The main program and goal of GSH is to find permanent homes for the equines that come into our care, and to offer them a lifetime protection contract. Horses come into our program in many ways - from neglect and seizure cases, herd reductions, and many owner donations. We will also help place horses that remain with their owners until placed, to offer them the protection of our adoption contract.
One of the main goals of GSH is to show that rescue horses are just like any other horse - they've just run into bad luck through no fault of their own. There are a lot of misconceptions and concerns we hear about adopting. Some people resent the contract and background checks we do. Some people think rescue horses are untrainable, or somehow damaged, or unridable, or somehow less than other horses. Nothing is further from the truth.
We do have some basic rules for adopting. We do not allow breeding of any of the horses that have come through our program. You may not resell, give away, off-site lease, take to auction, or dispose of your horse in any way. If, for any reason, you are unable to keep your adopted horse it must be returned to GSH at your expense. We do not have restrictions as far as what you can do with your adopted horse, as long as the horse is properly cared for and has no physical reasons that it can't perform the job you are asking of it. For example, we would not approve a placement for a horse with ringbone to an adopter who wished to use that horse for jumping. We encourage showing and competing with your adopted equine. We do require twice a year photo checkins. If necessary, we do conduct home visits to check on the horses, but unless an adopter refuses to return our calls or schedule a visit, we do not conduct unscheduled/unannounced visits.
Benefits of Adoption
So, why should you adopt? There are many benefits of adopting from GSH:
- A GSH horse will have a thorough evaluation of ground manners and continually provides training on any problem areas. As time permits, saddle training is evaluated and the horses are ridden. Horses who are unbroke but have good manners and good attitudes will be introduced to saddles and backed/started.
- A full history of the horse including where he came from, his previous handling/training/problems as reported by his previous home is given if available, and all vet, farrier, and behavior while in our care is posted on their page.
- All GSH horses see the vet a minimum of once per year (in May) for a full check up and spring vaccinations (West Nile Virus, Flu, Rhino, Rabies, Tetanus, Sleeping Sicknesses) and to have their teeth checked and floated if needed. Any horse that shows signs of needing their teeth done such as weight loss or inability to gain, dropping grain, being sensitive around their mouths/with a bit, is seen by a vet and floated if needed.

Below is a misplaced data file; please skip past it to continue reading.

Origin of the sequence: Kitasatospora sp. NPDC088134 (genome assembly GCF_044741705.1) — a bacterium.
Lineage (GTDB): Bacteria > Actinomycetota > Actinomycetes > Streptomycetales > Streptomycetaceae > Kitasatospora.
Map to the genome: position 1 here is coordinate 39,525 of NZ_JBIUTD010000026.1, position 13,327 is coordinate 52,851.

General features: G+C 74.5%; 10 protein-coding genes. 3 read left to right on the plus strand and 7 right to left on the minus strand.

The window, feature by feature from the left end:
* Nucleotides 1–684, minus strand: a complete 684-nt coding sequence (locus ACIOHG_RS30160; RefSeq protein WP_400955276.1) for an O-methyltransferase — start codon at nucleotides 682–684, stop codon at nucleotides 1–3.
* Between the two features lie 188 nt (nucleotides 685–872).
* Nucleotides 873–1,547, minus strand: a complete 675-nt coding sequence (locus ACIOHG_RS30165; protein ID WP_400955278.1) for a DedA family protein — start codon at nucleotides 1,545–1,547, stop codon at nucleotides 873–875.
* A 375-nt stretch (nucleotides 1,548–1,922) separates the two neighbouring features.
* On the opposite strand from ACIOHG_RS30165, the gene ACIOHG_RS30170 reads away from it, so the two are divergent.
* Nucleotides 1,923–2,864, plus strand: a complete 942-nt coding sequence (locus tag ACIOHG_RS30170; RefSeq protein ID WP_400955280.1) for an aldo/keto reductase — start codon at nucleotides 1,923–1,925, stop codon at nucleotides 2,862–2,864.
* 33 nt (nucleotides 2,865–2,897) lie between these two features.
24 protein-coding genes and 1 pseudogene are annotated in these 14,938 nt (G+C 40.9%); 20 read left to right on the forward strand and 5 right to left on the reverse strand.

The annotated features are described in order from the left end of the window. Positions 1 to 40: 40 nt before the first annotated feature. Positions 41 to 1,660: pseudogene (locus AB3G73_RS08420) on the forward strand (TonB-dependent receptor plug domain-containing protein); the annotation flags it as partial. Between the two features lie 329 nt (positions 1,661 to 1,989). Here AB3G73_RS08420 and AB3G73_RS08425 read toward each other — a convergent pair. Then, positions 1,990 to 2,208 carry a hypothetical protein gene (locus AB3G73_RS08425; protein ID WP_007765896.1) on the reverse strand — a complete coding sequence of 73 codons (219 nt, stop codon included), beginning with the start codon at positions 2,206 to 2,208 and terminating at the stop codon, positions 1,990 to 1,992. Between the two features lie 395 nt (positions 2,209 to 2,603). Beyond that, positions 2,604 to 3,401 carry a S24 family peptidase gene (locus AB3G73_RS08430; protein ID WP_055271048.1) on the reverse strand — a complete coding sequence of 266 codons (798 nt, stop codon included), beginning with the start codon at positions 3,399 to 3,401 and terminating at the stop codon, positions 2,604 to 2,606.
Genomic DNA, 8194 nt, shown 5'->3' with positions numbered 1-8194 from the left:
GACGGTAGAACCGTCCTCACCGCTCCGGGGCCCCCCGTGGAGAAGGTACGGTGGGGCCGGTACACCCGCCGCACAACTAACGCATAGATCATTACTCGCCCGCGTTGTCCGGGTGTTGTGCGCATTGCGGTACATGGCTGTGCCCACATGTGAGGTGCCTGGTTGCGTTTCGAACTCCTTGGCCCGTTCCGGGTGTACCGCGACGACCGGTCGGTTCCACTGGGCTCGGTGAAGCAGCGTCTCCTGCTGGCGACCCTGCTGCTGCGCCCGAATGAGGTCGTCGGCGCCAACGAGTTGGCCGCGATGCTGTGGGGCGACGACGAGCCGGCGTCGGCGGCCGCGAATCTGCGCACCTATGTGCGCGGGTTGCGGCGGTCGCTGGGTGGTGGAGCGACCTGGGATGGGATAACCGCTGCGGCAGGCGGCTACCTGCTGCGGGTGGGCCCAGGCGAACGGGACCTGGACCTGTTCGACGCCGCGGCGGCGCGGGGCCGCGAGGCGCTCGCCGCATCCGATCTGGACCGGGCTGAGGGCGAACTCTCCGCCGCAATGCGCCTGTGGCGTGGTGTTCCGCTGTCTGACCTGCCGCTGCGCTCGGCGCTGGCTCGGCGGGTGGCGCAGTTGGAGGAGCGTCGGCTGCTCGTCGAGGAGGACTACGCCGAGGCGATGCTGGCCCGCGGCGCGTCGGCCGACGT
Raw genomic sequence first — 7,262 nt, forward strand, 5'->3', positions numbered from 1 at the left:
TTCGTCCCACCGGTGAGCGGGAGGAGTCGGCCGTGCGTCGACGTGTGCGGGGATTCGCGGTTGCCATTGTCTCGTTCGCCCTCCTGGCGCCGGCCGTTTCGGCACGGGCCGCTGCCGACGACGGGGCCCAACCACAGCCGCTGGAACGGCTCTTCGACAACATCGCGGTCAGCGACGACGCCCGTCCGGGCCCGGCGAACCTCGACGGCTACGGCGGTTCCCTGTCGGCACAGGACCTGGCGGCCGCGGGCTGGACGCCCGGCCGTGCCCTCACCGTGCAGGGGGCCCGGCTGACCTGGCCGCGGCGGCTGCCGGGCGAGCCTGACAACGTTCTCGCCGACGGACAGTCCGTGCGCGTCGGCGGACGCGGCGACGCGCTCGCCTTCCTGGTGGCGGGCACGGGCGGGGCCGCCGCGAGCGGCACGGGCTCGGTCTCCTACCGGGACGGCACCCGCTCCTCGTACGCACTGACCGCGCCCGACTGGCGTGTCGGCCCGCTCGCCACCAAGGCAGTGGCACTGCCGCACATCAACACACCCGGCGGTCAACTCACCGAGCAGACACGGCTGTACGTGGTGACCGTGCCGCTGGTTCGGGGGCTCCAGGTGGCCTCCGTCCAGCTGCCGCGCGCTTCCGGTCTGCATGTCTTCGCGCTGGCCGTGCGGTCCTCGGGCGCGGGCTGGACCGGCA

- All GSH horses are on a current de-worming and farrier schedule. If a horse is feral/unhandled, unable to balance for their trim, exhibits dangerous or difficult behaviors for their trims, or otherwise cannot be trimmed regularly, we will work with our vet and an on-site farrier to sedate and trim as needed.
- Effective 11/1/2013 all GSH horses are placed in an adoptive home under our Trial Placement Policy. If for any reason your placement does not work out you will receive a refund of your adoption fee in the first 30 days of your placement.
- If, for any reason you can't keep your GSH horse but know someone who would like to adopt them, you can rehome your adopted horse as long as the new adopters fill out an application and agree to the same adoption policies. Effective 11/20/2013, under our Adopter Rehoming Policy, you can charge a rehoming fee of your choosing for the horse, and anything over $100 is yours to keep.
- GSH is available as a resource forever - and we consider you friends and family once you've adopted! We encourage questions and discussions and will share our experience. Additionally, as time permits, we are available for 30-60 day refresher training at a discounted rate for as long as you have your horse.
How do I adopt?
Once you've reviewed the horses and see one you'd like to meet, review our adoption policy, submit the adoption application, and setup a meeting to come meet the horses. During the meeting we will discuss your needs and observe your interactions with the horse, including riding if the horse is trained to do so. We want to make sure that you are a good fit for the horse, and that the horse is comfortable with you as well.
Please read over our adoption policy and seriously evaluate if adopting is right for you. When you adopt from GSH, you agree to provide a home for your new equine for life – you cannot sell, give away, lease out or otherwise dispose of your equine. You also agree that you won’t breed any mares or jennies that you adopt. You also agree to to stay in contact with GSH and provide photo checkins.
Note: if you are interested in a horse that is in a foster home and not in one of the main GSH locations, we do require that you be an approved adopter prior to meeting that horse.